Function pointers to intrinsics


What is the plan with intrinsic function pointers? Attempting to use them at all right now results in ICEs. For example, you can try:

struct Foo;
fn apply_intrinsic<T>(f: extern unsafe "rust-intrinsic" fn(T), t: T) {
fn main() {
  let x = std::mem::forget;
  let y = Foo;
  apply_intrinsic(x, y);

Fixing the ICEs may require a plan on how function pointers to intrinsics ought to work? The way I see it, there are at least a couple of options:

  1. Don’t allow function pointers to intrinsics at all. Compilation would fail at the let x = std::mem::forget above. This seems like the best short-term fix.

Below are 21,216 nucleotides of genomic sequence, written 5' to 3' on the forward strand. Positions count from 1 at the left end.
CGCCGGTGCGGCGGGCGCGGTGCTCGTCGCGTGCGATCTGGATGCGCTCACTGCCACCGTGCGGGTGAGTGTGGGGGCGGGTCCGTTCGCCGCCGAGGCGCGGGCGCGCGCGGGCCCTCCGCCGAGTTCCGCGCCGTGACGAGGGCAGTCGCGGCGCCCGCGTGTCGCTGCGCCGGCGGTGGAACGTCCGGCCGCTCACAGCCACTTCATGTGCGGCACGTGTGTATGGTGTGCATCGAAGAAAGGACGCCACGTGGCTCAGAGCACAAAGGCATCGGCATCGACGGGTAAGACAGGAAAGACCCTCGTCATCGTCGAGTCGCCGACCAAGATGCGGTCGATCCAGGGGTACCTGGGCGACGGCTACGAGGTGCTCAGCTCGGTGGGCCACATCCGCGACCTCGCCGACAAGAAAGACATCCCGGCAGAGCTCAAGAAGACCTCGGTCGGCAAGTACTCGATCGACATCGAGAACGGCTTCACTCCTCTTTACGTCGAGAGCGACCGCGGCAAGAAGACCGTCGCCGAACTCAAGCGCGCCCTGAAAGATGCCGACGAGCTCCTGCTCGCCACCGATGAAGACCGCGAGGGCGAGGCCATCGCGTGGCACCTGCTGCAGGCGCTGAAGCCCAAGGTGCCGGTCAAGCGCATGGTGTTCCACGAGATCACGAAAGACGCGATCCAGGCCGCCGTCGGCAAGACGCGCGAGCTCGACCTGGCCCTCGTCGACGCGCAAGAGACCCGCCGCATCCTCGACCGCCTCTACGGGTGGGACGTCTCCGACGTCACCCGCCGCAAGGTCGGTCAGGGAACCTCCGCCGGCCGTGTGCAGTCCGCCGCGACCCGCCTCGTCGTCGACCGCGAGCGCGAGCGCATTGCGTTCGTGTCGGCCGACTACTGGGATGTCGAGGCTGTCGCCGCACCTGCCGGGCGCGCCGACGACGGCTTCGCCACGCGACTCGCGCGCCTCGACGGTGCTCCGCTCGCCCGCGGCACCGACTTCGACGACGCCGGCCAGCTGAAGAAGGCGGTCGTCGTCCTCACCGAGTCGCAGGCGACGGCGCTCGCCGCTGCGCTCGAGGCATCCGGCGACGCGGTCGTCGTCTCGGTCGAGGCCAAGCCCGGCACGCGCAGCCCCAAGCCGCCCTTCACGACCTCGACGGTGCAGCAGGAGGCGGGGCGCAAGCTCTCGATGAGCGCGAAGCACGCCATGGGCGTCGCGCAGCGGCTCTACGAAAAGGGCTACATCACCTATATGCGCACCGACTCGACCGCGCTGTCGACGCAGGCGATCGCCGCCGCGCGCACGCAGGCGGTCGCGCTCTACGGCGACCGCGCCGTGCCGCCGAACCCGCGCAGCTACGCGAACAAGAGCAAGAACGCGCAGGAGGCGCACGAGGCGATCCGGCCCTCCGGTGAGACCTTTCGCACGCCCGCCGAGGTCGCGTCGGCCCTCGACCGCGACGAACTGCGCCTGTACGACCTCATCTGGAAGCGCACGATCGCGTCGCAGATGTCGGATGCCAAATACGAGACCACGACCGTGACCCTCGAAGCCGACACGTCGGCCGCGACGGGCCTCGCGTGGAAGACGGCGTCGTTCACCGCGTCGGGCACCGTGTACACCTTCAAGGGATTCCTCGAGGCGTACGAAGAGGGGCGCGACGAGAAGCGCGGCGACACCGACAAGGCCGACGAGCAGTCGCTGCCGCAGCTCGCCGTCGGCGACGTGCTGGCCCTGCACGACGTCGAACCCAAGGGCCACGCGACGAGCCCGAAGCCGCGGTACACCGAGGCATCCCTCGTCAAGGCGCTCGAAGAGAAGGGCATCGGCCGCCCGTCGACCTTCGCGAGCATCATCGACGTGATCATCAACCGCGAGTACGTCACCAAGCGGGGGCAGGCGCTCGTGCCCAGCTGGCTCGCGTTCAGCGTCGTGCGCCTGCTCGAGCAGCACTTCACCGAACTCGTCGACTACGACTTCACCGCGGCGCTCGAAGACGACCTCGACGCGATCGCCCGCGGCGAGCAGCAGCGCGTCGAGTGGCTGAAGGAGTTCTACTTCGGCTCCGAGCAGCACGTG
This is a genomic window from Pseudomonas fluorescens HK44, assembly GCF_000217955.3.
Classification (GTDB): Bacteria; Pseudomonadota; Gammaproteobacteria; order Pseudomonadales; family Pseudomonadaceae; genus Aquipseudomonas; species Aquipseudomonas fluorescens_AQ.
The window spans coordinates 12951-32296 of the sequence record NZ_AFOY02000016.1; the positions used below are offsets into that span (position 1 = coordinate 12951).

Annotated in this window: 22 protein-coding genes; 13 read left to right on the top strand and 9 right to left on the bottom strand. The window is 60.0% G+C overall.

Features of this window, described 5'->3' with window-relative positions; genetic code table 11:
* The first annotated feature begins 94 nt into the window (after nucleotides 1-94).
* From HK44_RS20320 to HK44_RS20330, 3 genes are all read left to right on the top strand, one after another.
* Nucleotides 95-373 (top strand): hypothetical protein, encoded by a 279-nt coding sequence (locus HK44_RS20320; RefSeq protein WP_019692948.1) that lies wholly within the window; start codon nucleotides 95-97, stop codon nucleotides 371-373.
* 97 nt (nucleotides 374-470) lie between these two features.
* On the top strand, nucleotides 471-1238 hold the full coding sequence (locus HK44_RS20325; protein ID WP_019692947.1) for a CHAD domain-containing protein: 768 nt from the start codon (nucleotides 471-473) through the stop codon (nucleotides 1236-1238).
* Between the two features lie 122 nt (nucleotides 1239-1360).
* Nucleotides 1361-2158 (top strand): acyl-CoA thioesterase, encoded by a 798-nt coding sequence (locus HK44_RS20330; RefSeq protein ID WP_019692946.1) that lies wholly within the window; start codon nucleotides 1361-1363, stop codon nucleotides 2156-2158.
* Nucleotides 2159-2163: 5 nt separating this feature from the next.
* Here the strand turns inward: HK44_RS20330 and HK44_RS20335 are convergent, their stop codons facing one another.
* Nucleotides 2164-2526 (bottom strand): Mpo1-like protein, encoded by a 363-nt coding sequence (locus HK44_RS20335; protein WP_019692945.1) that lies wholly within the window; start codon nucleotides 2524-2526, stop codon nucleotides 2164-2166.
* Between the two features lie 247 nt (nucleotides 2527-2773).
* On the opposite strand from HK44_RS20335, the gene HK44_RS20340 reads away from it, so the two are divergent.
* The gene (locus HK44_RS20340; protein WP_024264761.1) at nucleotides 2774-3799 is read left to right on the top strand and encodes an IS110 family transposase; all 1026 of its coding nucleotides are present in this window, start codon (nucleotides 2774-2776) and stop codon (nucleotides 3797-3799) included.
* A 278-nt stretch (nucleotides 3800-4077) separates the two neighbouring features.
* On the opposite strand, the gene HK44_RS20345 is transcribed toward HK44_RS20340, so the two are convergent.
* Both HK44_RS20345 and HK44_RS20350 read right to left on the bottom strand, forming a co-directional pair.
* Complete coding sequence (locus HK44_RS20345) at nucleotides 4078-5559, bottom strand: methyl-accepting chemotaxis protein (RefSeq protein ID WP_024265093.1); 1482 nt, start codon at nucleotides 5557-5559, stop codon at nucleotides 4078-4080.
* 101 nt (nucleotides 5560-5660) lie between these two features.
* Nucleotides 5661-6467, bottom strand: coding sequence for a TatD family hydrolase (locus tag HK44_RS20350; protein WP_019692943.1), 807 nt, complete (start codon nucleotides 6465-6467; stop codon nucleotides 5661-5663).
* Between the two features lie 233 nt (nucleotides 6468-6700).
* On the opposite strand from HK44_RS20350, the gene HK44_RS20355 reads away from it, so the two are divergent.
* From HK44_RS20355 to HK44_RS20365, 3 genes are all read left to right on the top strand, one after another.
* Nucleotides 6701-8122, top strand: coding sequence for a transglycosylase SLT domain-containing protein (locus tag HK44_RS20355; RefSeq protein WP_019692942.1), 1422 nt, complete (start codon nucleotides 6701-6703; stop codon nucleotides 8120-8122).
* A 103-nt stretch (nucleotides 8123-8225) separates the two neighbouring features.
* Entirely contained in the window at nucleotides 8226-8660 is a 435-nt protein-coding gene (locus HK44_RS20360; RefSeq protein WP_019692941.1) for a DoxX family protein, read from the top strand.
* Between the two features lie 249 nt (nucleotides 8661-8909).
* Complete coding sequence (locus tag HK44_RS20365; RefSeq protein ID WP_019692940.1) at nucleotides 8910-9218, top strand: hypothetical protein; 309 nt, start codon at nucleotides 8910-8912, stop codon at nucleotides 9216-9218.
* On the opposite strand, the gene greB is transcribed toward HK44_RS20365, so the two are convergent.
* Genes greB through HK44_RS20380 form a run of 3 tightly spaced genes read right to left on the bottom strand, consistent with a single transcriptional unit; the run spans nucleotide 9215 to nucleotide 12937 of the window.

2. Include the intrinsic function name in the ABI. The type of x above would then be extern unsafe "rust-instrinsic:forget" fn(Foo). This would allow trans an alternative means of getting the desired function than just using the token name, and seems like a good idea to me for other reasons. It would be a path to allow let _x = std::mem::forget, though the usefulness of that operation seems limited. Is this possibly a breaking change?
  3. Anything else?